It’s very much like Facebook in that it lets users sign up, make profiles with their real names, and post text, images and links to articles. It also lets them message other users — handy for real estate agents looking to talk to prospective clients or just become more useful resources to their community.
But unlike Facebook, Nextdoor restricts your interactions to only those people who live in your neighborhood. Nextdoor does this by asking you to enter your address and sending you a physical postcard in the mail to verify you live where you say you do. Using a code on the postcard, you can sign up to start posting on your neighborhood Nextdoor group.
You can also be verified by entering your phone number (if it has the same area code as your address), or your credit card information. However, bear in mind that Nextdoor will keep this information it collects from you potentially indefinitely. You can also be invited online by another neighbor near you. Nextdoor further asks that you give access to your email contact list when you sign up, which could alarm some reeling from the Facebook data privacy scandal.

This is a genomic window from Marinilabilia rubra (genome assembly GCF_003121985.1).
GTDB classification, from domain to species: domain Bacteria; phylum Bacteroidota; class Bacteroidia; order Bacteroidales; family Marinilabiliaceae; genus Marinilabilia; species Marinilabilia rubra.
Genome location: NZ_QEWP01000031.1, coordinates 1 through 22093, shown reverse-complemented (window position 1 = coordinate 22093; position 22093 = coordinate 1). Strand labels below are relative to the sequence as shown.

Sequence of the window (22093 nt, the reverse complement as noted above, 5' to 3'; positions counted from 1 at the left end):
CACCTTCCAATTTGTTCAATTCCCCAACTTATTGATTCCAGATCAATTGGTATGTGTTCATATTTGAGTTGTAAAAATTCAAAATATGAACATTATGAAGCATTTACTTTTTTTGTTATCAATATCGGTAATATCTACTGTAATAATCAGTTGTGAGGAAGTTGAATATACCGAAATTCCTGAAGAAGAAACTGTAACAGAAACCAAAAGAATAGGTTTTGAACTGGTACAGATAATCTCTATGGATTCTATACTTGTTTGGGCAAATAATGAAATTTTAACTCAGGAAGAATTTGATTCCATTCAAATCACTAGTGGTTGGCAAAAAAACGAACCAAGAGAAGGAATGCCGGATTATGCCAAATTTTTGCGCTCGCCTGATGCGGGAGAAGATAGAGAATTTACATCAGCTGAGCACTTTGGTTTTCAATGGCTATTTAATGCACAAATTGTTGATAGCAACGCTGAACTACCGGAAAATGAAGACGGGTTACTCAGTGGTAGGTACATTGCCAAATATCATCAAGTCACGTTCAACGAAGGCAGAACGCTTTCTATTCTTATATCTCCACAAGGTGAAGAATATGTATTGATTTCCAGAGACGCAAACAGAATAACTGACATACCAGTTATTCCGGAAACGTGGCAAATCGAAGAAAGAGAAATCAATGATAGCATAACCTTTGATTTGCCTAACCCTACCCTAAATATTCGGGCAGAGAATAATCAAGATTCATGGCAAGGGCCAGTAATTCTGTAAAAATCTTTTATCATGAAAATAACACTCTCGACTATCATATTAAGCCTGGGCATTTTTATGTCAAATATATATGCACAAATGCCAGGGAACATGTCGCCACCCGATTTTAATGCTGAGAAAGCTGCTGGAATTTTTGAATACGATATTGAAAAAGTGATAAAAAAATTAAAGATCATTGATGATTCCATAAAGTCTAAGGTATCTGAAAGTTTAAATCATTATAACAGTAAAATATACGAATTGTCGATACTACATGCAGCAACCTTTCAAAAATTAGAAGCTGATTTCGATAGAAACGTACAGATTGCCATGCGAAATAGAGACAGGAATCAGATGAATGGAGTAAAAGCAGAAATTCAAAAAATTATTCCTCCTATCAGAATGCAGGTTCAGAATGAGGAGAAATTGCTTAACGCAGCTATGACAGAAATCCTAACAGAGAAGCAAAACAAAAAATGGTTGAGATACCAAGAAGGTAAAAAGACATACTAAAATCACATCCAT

Those outside of your neighborhood can’t post on your group, and you can’t post in other neighborhoods. The first users who sign up in any given area get to set the boundaries of their neighborhood on a digital map.
Nextdoor is cagey about how many users it has and prefers to report its presence in 170,000 “neighborhoods,” but a year ago the site said it has “tens of millions” of users and expects to reach 100 million active users in the United States by 2020.
Nextdoor has an expressly different purpose than Facebook, which aims to connect everyone, everywhere. But for one of Facebook’s core objectives — connecting with people who are part of your day-to-day life — Nextdoor may be a compelling alternative.
The big difference between Facebook and Nextdoor